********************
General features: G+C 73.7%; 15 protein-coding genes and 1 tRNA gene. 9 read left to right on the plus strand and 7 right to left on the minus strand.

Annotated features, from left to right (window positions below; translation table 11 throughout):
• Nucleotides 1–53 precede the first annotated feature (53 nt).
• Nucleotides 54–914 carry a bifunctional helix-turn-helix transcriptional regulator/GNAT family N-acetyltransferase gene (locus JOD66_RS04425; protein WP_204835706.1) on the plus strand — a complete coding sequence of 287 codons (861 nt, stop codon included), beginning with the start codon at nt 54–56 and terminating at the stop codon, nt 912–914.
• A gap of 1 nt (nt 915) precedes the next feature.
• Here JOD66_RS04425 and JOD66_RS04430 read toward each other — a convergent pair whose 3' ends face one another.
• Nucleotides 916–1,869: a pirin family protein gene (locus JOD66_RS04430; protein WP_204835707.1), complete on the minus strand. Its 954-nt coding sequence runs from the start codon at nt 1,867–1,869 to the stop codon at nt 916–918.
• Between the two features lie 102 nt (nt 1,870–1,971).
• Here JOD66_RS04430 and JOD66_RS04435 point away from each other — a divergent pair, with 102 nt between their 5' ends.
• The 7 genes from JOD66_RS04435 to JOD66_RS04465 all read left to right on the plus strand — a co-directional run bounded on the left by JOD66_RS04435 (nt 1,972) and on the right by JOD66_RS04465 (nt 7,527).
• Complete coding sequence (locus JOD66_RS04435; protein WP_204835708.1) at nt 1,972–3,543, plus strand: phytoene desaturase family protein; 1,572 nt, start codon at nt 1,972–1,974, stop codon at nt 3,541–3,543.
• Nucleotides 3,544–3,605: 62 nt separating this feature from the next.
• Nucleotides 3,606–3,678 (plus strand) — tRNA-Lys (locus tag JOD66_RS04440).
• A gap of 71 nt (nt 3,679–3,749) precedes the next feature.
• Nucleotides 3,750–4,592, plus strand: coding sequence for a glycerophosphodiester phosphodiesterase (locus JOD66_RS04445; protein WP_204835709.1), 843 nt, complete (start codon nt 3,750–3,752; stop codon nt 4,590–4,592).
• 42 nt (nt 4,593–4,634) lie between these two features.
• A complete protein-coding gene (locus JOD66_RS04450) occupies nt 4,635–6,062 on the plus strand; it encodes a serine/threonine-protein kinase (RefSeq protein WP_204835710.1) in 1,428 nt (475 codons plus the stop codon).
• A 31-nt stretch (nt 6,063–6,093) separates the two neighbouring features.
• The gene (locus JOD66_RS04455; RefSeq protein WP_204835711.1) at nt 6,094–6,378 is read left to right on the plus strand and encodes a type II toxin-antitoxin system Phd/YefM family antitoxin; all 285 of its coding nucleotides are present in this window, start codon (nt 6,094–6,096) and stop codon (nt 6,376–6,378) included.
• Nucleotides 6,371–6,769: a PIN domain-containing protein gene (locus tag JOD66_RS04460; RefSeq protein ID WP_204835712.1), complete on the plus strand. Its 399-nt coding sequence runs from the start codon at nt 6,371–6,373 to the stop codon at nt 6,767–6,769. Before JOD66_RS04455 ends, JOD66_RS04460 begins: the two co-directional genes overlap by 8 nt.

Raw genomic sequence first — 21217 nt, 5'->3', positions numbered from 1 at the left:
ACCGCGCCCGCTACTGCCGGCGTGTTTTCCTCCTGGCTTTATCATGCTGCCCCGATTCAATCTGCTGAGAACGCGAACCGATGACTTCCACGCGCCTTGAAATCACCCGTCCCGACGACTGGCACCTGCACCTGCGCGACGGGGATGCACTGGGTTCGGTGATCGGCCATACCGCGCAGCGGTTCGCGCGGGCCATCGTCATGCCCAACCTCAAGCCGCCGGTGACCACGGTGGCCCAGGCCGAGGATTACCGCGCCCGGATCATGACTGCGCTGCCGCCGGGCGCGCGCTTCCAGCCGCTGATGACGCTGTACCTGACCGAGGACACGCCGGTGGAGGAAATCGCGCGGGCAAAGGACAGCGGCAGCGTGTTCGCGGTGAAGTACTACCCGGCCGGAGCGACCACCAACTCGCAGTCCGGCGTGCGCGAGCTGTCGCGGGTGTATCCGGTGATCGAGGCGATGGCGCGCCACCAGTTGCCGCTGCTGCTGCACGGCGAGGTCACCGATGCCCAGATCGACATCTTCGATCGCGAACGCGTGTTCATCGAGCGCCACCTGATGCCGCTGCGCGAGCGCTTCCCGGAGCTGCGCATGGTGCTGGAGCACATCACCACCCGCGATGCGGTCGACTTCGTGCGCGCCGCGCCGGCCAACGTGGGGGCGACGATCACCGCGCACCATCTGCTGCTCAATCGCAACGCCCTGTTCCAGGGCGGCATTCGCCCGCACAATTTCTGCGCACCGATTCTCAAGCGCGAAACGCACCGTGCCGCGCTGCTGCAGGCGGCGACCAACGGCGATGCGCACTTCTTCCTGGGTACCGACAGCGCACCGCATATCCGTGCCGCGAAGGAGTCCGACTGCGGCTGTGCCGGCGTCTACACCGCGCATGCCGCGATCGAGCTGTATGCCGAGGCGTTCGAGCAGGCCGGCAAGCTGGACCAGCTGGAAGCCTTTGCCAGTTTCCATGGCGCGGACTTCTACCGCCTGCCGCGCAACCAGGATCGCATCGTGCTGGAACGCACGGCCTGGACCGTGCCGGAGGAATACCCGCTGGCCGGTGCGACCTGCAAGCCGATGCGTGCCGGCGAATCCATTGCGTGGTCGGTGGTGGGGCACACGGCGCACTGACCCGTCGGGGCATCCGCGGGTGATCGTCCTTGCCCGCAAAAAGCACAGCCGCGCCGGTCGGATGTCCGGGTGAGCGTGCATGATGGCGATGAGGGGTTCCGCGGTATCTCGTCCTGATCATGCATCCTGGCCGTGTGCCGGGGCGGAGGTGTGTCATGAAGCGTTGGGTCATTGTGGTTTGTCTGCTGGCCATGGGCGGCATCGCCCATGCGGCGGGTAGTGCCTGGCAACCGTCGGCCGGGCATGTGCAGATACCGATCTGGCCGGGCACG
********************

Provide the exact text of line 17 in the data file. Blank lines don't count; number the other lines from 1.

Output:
• A complete protein-coding gene (locus JOD66_RS04450) occupies nt 4,635–6,062 on the plus strand; it encodes a serine/threonine-protein kinase (RefSeq protein WP_204835710.1) in 1,428 nt (475 codons plus the stop codon).